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Nakajima A6M2-N (Rufe) Type 2

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Welcome back,


I wasn't happy with the black ignition wiring so I repainted it red brown. After a gloss coat it will get some AKI engine wash:




The panel lines lost from working were restored to the fuselage, underside and leading edges of the wings. The SAC Bomber Tan for the flying surfaces was touched up and I then sprayed the main float, wing floats, leading edges and wing root with AK Interactive "Xtreme Metal" Aluminium. It was the first time I had used it and I must admit I am impressed with the result straight from the bottle:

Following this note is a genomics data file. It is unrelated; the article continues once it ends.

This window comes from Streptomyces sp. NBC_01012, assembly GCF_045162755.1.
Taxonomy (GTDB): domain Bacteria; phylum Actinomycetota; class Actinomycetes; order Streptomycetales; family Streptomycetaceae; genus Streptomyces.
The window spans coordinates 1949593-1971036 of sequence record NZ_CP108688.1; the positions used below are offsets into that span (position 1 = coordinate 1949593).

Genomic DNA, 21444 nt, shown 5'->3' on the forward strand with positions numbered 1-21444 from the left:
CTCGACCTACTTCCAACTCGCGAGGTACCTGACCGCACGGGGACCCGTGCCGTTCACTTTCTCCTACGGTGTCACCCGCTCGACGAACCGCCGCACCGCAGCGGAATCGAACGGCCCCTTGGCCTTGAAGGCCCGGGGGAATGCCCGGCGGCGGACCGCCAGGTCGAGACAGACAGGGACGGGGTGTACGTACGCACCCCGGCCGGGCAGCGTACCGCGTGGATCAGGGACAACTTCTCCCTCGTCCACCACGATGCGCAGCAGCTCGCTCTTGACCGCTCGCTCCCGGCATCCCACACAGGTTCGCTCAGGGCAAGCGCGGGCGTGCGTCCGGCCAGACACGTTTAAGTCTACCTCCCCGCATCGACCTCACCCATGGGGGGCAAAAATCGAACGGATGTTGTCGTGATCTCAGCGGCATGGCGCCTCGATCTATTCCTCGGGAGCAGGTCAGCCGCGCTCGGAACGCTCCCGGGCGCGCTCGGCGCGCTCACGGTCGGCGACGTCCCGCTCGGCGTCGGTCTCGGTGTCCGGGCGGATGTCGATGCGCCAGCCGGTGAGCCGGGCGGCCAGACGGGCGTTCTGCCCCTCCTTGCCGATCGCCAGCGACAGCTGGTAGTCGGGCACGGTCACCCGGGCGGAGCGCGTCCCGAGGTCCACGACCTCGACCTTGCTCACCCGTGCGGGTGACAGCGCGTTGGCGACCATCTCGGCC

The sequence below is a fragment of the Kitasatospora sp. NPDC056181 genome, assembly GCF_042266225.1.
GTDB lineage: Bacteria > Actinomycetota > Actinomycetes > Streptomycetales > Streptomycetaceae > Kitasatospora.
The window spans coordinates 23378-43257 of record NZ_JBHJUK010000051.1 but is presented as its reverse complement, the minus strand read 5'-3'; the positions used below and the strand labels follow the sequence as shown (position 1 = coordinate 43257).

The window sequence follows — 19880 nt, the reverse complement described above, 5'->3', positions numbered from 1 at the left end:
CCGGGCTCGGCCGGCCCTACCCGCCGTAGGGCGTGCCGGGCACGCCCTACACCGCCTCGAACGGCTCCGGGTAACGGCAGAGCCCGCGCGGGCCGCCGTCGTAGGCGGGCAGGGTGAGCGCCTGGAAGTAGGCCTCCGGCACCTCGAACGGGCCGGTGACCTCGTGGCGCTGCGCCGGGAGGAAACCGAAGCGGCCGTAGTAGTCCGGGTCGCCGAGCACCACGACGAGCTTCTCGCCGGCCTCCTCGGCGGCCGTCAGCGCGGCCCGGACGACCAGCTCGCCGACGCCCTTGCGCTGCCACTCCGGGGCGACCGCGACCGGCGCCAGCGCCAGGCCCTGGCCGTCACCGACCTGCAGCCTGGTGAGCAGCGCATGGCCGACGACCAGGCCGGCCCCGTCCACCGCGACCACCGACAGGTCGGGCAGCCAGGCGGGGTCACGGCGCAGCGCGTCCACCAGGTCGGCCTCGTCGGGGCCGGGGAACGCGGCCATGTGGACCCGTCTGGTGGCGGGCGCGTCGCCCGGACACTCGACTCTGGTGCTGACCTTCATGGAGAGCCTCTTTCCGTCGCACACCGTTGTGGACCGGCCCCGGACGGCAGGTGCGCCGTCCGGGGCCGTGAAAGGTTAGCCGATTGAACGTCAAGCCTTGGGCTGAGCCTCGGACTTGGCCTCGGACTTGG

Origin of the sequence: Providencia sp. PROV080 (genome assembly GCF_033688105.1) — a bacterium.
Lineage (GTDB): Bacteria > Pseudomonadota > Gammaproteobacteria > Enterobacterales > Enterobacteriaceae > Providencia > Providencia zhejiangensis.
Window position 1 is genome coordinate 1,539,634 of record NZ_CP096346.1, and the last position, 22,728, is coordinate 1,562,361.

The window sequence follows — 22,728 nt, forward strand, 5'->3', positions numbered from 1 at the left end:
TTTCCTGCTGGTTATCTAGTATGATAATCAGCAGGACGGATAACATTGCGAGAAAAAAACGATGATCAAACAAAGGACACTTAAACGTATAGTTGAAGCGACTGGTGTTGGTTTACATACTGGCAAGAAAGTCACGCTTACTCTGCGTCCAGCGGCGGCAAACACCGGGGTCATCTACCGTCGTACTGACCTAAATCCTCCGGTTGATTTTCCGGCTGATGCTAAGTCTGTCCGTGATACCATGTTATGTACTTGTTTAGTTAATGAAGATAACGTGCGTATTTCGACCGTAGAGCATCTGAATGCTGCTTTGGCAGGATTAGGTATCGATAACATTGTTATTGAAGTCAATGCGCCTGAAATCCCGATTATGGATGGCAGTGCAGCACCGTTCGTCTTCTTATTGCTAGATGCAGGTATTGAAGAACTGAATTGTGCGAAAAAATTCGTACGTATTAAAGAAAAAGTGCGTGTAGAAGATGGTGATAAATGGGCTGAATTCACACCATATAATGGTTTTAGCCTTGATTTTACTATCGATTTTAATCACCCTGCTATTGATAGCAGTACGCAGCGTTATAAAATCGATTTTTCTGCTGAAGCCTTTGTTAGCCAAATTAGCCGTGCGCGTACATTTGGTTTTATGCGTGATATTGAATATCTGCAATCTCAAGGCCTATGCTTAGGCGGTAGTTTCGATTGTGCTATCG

The aluminium areas will be given a clear coat to protect them in preparation for the weathering at a later stage. The central canopy area has been sealed with tape in preparation for the upcoming painting frenzy!





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So the work continues. The engine has now had an application of AK Engine wash and has been set aside. The next step for the airframe is the Brown Primer and the Ame-iro topcoats:








Using the spare lower wing as a mule, I first applied a coat of primer, let it dry and then applied the ACJ17. The outboard of the tape has the primer and the inboard is on the aluminium undercoat: